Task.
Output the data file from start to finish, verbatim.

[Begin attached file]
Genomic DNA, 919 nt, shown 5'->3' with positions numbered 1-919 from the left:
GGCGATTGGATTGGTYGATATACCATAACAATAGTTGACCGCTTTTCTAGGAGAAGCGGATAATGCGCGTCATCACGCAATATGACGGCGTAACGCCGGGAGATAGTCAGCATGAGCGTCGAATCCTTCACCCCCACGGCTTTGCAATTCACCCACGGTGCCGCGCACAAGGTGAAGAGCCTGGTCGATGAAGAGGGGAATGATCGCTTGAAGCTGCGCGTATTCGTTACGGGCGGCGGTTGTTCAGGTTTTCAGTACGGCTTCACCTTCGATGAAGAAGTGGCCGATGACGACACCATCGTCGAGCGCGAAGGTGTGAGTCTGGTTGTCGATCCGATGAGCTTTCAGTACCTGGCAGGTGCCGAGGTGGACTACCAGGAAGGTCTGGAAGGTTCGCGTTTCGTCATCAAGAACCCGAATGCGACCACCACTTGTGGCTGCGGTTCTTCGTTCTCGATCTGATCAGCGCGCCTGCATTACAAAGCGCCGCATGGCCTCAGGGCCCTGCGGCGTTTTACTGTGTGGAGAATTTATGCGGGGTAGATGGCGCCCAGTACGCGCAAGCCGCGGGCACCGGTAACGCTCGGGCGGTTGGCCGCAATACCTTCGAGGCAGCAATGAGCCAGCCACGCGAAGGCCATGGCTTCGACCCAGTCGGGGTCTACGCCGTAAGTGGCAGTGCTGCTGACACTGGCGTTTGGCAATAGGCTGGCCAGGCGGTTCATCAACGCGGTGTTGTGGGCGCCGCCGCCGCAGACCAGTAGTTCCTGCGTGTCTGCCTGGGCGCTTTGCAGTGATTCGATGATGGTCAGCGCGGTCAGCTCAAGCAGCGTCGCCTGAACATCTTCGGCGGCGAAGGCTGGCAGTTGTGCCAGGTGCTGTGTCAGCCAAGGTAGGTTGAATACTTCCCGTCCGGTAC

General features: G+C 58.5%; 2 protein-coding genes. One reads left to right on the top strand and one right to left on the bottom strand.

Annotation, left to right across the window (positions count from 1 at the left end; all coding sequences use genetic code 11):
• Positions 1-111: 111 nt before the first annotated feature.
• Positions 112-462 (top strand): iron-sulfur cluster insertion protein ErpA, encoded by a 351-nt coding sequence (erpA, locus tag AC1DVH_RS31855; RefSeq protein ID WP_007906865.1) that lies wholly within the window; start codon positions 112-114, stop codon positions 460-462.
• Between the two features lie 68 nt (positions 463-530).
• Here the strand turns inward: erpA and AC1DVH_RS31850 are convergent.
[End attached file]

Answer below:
Genomic DNA, 919 nt, shown 5'->3' with positions numbered 1-919 from the left:
GGCGATTGGATTGGTYGATATACCATAACAATAGTTGACCGCTTTTCTAGGAGAAGCGGATAATGCGCGTCATCACGCAATATGACGGCGTAACGCCGGGAGATAGTCAGCATGAGCGTCGAATCCTTCACCCCCACGGCTTTGCAATTCACCCACGGTGCCGCGCACAAGGTGAAGAGCCTGGTCGATGAAGAGGGGAATGATCGCTTGAAGCTGCGCGTATTCGTTACGGGCGGCGGTTGTTCAGGTTTTCAGTACGGCTTCACCTTCGATGAAGAAGTGGCCGATGACGACACCATCGTCGAGCGCGAAGGTGTGAGTCTGGTTGTCGATCCGATGAGCTTTCAGTACCTGGCAGGTGCCGAGGTGGACTACCAGGAAGGTCTGGAAGGTTCGCGTTTCGTCATCAAGAACCCGAATGCGACCACCACTTGTGGCTGCGGTTCTTCGTTCTCGATCTGATCAGCGCGCCTGCATTACAAAGCGCCGCATGGCCTCAGGGCCCTGCGGCGTTTTACTGTGTGGAGAATTTATGCGGGGTAGATGGCGCCCAGTACGCGCAAGCCGCGGGCACCGGTAACGCTCGGGCGGTTGGCCGCAATACCTTCGAGGCAGCAATGAGCCAGCCACGCGAAGGCCATGGCTTCGACCCAGTCGGGGTCTACGCCGTAAGTGGCAGTGCTGCTGACACTGGCGTTTGGCAATAGGCTGGCCAGGCGGTTCATCAACGCGGTGTTGTGGGCGCCGCCGCCGCAGACCAGTAGTTCCTGCGTGTCTGCCTGGGCGCTTTGCAGTGATTCGATGATGGTCAGCGCGGTCAGCTCAAGCAGCGTCGCCTGAACATCTTCGGCGGCGAAGGCTGGCAGTTGTGCCAGGTGCTGTGTCAGCCAAGGTAGGTTGAATACTTCCCGTCCGGTAC

General features: G+C 58.5%; 2 protein-coding genes. One reads left to right on the top strand and one right to left on the bottom strand.

Annotation, left to right across the window (positions count from 1 at the left end; all coding sequences use genetic code 11):
• Positions 1-111: 111 nt before the first annotated feature.
• Positions 112-462 (top strand): iron-sulfur cluster insertion protein ErpA, encoded by a 351-nt coding sequence (erpA, locus tag AC1DVH_RS31855; RefSeq protein ID WP_007906865.1) that lies wholly within the window; start codon positions 112-114, stop codon positions 460-462.
• Between the two features lie 68 nt (positions 463-530).
• Here the strand turns inward: erpA and AC1DVH_RS31850 are convergent.